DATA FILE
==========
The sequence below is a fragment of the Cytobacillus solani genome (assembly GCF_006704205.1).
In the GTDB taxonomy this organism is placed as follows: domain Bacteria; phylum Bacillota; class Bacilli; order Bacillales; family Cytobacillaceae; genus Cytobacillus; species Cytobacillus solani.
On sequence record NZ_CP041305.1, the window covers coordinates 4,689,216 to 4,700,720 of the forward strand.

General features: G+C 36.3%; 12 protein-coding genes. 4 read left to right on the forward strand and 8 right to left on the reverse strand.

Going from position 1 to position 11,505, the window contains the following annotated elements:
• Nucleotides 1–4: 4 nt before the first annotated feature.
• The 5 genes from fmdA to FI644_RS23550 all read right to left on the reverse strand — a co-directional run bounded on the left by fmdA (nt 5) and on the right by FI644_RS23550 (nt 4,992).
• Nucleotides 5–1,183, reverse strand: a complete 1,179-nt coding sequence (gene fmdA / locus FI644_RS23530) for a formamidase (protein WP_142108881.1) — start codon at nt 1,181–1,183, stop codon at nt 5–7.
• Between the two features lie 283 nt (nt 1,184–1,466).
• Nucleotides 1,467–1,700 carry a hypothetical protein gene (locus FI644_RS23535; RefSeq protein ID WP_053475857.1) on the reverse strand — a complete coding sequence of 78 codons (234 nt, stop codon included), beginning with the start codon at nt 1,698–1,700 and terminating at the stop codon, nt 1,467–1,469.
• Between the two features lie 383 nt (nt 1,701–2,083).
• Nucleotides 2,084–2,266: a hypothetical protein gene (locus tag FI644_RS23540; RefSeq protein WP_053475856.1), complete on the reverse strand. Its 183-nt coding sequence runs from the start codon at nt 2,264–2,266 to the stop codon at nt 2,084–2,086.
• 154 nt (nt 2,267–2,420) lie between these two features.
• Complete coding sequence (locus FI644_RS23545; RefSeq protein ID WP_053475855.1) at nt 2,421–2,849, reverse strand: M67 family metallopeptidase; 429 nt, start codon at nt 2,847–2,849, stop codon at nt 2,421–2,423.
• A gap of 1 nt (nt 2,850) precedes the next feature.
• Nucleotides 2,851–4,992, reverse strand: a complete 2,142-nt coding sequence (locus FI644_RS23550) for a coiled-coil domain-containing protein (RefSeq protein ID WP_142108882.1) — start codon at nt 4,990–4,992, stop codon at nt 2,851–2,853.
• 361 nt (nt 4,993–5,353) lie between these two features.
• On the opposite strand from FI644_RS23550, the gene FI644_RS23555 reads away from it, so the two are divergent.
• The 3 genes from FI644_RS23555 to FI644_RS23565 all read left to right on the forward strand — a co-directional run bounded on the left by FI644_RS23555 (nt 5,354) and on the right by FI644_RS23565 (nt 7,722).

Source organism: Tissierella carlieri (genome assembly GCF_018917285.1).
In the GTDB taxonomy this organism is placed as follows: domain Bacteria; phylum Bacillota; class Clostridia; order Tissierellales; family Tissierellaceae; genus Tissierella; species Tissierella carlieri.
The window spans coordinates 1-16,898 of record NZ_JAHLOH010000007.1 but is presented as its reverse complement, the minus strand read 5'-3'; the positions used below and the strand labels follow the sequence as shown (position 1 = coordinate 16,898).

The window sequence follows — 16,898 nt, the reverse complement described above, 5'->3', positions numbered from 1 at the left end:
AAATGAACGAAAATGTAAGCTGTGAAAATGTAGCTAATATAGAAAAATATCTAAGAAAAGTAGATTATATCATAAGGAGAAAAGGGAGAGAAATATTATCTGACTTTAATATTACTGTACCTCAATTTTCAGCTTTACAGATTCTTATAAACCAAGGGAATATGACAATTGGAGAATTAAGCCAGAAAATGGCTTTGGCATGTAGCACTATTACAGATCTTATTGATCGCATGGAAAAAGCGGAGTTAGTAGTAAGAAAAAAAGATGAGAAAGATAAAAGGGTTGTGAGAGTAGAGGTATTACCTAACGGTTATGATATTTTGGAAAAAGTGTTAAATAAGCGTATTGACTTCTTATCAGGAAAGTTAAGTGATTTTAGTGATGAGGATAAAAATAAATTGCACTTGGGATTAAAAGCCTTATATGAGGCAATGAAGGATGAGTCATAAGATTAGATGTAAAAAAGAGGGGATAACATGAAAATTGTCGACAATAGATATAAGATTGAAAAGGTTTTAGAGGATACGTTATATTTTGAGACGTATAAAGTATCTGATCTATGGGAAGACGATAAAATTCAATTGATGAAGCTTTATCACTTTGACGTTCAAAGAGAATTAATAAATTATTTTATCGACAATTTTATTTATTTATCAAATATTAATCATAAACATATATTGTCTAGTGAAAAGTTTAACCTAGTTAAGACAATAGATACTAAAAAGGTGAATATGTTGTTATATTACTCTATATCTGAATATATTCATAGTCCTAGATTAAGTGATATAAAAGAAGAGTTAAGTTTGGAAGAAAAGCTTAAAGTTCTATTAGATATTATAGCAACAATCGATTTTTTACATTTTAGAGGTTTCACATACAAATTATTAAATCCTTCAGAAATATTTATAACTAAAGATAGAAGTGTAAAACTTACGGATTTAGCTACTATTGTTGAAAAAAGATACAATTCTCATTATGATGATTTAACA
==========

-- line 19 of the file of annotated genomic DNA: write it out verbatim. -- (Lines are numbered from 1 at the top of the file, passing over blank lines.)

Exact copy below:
• The 3 genes from FI644_RS23555 to FI644_RS23565 all read left to right on the forward strand — a co-directional run bounded on the left by FI644_RS23555 (nt 5,354) and on the right by FI644_RS23565 (nt 7,722).